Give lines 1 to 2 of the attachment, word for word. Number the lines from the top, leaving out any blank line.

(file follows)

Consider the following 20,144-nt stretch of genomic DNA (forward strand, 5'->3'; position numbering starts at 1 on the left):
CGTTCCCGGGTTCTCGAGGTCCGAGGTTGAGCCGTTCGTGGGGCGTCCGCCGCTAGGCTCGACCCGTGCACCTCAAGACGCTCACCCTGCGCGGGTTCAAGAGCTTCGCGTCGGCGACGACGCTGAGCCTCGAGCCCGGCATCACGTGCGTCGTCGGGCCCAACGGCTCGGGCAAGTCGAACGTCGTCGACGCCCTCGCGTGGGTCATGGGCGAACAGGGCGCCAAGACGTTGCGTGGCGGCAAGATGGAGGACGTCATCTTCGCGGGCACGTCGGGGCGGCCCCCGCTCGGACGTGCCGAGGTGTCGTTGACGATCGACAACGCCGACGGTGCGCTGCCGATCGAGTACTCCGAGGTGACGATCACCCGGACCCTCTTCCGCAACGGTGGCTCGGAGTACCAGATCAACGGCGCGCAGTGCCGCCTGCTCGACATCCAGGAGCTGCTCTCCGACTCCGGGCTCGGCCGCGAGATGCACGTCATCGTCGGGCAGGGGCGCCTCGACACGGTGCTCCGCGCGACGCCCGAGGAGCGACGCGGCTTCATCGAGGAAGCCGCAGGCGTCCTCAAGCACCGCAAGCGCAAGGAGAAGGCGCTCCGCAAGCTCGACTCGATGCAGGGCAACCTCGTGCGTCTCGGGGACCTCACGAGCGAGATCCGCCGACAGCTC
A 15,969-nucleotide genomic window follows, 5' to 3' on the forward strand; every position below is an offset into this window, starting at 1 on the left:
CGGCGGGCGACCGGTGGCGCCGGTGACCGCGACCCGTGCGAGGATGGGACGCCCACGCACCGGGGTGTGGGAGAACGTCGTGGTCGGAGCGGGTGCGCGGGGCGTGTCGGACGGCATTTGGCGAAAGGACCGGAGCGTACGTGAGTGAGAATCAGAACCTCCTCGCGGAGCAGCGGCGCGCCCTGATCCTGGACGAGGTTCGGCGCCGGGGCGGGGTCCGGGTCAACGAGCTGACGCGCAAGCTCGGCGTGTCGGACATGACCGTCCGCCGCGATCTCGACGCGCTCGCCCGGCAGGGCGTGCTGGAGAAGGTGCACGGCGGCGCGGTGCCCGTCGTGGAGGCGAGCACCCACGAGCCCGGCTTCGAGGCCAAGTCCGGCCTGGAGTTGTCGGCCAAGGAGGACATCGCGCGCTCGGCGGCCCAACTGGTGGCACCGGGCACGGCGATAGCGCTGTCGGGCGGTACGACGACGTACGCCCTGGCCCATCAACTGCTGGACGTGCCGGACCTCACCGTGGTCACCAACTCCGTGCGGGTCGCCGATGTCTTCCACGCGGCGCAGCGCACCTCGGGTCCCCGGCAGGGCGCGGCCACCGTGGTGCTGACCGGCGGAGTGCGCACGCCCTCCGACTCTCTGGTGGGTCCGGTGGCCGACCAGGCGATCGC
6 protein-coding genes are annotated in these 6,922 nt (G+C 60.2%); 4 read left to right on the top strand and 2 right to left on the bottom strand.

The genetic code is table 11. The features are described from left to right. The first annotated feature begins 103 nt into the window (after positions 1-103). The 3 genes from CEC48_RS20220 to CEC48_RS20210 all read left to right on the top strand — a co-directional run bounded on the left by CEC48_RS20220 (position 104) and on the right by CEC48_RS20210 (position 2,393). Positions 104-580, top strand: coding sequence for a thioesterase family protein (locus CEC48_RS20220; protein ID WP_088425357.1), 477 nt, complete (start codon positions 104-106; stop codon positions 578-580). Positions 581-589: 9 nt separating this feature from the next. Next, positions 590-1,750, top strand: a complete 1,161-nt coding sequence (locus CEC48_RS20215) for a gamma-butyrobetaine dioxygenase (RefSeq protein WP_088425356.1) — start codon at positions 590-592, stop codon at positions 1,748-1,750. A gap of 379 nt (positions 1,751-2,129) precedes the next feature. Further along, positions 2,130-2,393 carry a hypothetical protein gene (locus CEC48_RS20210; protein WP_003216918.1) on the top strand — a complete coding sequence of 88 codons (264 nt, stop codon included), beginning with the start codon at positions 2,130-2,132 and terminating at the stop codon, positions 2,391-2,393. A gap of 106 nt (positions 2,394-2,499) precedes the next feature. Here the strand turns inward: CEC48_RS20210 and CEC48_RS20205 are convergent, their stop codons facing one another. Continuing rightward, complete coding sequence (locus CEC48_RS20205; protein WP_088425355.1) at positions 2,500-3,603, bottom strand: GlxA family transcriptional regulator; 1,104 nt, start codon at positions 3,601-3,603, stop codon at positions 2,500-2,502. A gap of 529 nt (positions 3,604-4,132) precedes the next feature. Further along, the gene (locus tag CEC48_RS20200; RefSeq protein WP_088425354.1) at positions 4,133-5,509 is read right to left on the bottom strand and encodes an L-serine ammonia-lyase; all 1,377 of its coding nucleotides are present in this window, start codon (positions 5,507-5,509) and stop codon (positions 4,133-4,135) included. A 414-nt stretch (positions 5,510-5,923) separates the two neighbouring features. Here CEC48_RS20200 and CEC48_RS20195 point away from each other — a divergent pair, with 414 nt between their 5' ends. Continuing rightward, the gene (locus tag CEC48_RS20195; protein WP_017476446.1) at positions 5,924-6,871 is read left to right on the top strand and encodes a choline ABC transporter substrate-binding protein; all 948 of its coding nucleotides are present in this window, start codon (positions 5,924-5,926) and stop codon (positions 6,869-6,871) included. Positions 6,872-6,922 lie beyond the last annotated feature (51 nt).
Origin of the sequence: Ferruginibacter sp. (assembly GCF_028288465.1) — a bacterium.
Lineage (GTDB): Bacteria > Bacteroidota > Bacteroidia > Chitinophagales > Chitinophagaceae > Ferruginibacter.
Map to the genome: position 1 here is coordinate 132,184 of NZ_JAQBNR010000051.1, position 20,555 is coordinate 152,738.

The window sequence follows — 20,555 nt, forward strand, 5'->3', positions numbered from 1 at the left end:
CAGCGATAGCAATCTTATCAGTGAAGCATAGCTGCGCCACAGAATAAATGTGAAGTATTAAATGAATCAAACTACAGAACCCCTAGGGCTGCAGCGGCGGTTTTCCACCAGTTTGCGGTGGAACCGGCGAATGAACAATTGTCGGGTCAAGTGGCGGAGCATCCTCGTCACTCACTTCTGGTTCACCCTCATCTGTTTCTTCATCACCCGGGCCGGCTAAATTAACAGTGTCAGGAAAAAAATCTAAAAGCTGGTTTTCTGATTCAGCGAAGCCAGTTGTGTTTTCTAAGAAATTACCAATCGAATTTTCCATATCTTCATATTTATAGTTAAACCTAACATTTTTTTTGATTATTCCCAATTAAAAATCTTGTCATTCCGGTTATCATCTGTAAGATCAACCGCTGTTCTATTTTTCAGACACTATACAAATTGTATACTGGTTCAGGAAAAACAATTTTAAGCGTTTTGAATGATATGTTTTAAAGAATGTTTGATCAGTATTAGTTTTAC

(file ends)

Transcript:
Consider the following 20,144-nt stretch of genomic DNA (forward strand, 5'->3'; position numbering starts at 1 on the left):
CGTTCCCGGGTTCTCGAGGTCCGAGGTTGAGCCGTTCGTGGGGCGTCCGCCGCTAGGCTCGACCCGTGCACCTCAAGACGCTCACCCTGCGCGGGTTCAAGAGCTTCGCGTCGGCGACGACGCTGAGCCTCGAGCCCGGCATCACGTGCGTCGTCGGGCCCAACGGCTCGGGCAAGTCGAACGTCGTCGACGCCCTCGCGTGGGTCATGGGCGAACAGGGCGCCAAGACGTTGCGTGGCGGCAAGATGGAGGACGTCATCTTCGCGGGCACGTCGGGGCGGCCCCCGCTCGGACGTGCCGAGGTGTCGTTGACGATCGACAACGCCGACGGTGCGCTGCCGATCGAGTACTCCGAGGTGACGATCACCCGGACCCTCTTCCGCAACGGTGGCTCGGAGTACCAGATCAACGGCGCGCAGTGCCGCCTGCTCGACATCCAGGAGCTGCTCTCCGACTCCGGGCTCGGCCGCGAGATGCACGTCATCGTCGGGCAGGGGCGCCTCGACACGGTGCTCCGCGCGACGCCCGAGGAGCGACGCGGCTTCATCGAGGAAGCCGCAGGCGTCCTCAAGCACCGCAAGCGCAAGGAGAAGGCGCTCCGCAAGCTCGACTCGATGCAGGGCAACCTCGTGCGTCTCGGGGACCTCACGAGCGAGATCCGCCGACAGCTC